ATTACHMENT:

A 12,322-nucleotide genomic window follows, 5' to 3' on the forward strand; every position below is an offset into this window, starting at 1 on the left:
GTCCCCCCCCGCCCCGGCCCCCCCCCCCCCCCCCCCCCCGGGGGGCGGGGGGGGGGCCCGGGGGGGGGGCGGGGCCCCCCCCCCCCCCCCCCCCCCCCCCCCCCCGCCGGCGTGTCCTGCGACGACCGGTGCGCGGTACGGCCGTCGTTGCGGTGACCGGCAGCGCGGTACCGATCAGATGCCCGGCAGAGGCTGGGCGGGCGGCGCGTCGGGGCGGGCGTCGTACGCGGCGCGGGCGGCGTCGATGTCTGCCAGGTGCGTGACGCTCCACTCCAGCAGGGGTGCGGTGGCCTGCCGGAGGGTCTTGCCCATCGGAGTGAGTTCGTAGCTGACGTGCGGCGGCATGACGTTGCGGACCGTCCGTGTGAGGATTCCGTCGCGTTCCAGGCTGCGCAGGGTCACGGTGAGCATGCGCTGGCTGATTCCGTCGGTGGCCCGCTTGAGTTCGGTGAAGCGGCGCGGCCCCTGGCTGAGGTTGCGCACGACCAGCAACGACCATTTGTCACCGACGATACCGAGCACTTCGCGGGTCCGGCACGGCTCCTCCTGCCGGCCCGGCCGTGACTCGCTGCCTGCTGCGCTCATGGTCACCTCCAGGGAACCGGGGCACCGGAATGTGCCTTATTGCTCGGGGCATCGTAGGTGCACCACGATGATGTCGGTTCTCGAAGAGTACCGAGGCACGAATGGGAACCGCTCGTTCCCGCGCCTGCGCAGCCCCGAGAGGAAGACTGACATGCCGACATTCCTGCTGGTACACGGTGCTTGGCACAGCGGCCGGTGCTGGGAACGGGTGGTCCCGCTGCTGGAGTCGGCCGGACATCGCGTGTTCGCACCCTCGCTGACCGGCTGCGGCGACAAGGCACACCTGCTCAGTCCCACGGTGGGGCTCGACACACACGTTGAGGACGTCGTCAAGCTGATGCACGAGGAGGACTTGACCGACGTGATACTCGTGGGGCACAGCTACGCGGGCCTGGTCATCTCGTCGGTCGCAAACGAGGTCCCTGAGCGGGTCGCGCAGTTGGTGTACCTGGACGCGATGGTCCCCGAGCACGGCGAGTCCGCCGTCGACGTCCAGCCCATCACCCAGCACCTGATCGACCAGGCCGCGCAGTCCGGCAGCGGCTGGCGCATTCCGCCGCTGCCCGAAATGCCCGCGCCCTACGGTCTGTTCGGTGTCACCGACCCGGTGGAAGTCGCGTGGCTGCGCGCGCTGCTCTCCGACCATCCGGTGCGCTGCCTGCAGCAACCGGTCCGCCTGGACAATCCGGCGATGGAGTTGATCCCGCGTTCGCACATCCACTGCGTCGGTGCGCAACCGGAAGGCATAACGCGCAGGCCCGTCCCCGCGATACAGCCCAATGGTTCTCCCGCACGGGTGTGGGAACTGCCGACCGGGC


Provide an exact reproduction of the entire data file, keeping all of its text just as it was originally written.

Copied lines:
A 12,322-nucleotide genomic window follows, 5' to 3' on the forward strand; every position below is an offset into this window, starting at 1 on the left:
GTCCCCCCCCGCCCCGGCCCCCCCCCCCCCCCCCCCCCCGGGGGGCGGGGGGGGGGCCCGGGGGGGGGGCGGGGCCCCCCCCCCCCCCCCCCCCCCCCCCCCCCCGCCGGCGTGTCCTGCGACGACCGGTGCGCGGTACGGCCGTCGTTGCGGTGACCGGCAGCGCGGTACCGATCAGATGCCCGGCAGAGGCTGGGCGGGCGGCGCGTCGGGGCGGGCGTCGTACGCGGCGCGGGCGGCGTCGATGTCTGCCAGGTGCGTGACGCTCCACTCCAGCAGGGGTGCGGTGGCCTGCCGGAGGGTCTTGCCCATCGGAGTGAGTTCGTAGCTGACGTGCGGCGGCATGACGTTGCGGACCGTCCGTGTGAGGATTCCGTCGCGTTCCAGGCTGCGCAGGGTCACGGTGAGCATGCGCTGGCTGATTCCGTCGGTGGCCCGCTTGAGTTCGGTGAAGCGGCGCGGCCCCTGGCTGAGGTTGCGCACGACCAGCAACGACCATTTGTCACCGACGATACCGAGCACTTCGCGGGTCCGGCACGGCTCCTCCTGCCGGCCCGGCCGTGACTCGCTGCCTGCTGCGCTCATGGTCACCTCCAGGGAACCGGGGCACCGGAATGTGCCTTATTGCTCGGGGCATCGTAGGTGCACCACGATGATGTCGGTTCTCGAAGAGTACCGAGGCACGAATGGGAACCGCTCGTTCCCGCGCCTGCGCAGCCCCGAGAGGAAGACTGACATGCCGACATTCCTGCTGGTACACGGTGCTTGGCACAGCGGCCGGTGCTGGGAACGGGTGGTCCCGCTGCTGGAGTCGGCCGGACATCGCGTGTTCGCACCCTCGCTGACCGGCTGCGGCGACAAGGCACACCTGCTCAGTCCCACGGTGGGGCTCGACACACACGTTGAGGACGTCGTCAAGCTGATGCACGAGGAGGACTTGACCGACGTGATACTCGTGGGGCACAGCTACGCGGGCCTGGTCATCTCGTCGGTCGCAAACGAGGTCCCTGAGCGGGTCGCGCAGTTGGTGTACCTGGACGCGATGGTCCCCGAGCACGGCGAGTCCGCCGTCGACGTCCAGCCCATCACCCAGCACCTGATCGACCAGGCCGCGCAGTCCGGCAGCGGCTGGCGCATTCCGCCGCTGCCCGAAATGCCCGCGCCCTACGGTCTGTTCGGTGTCACCGACCCGGTGGAAGTCGCGTGGCTGCGCGCGCTGCTCTCCGACCATCCGGTGCGCTGCCTGCAGCAACCGGTCCGCCTGGACAATCCGGCGATGGAGTTGATCCCGCGTTCGCACATCCACTGCGTCGGTGCGCAACCGGAAGGCATAACGCGCAGGCCCGTCCCCGCGATACAGCCCAATGGTTCTCCCGCACGGGTGTGGGAACTGCCGACCGGGC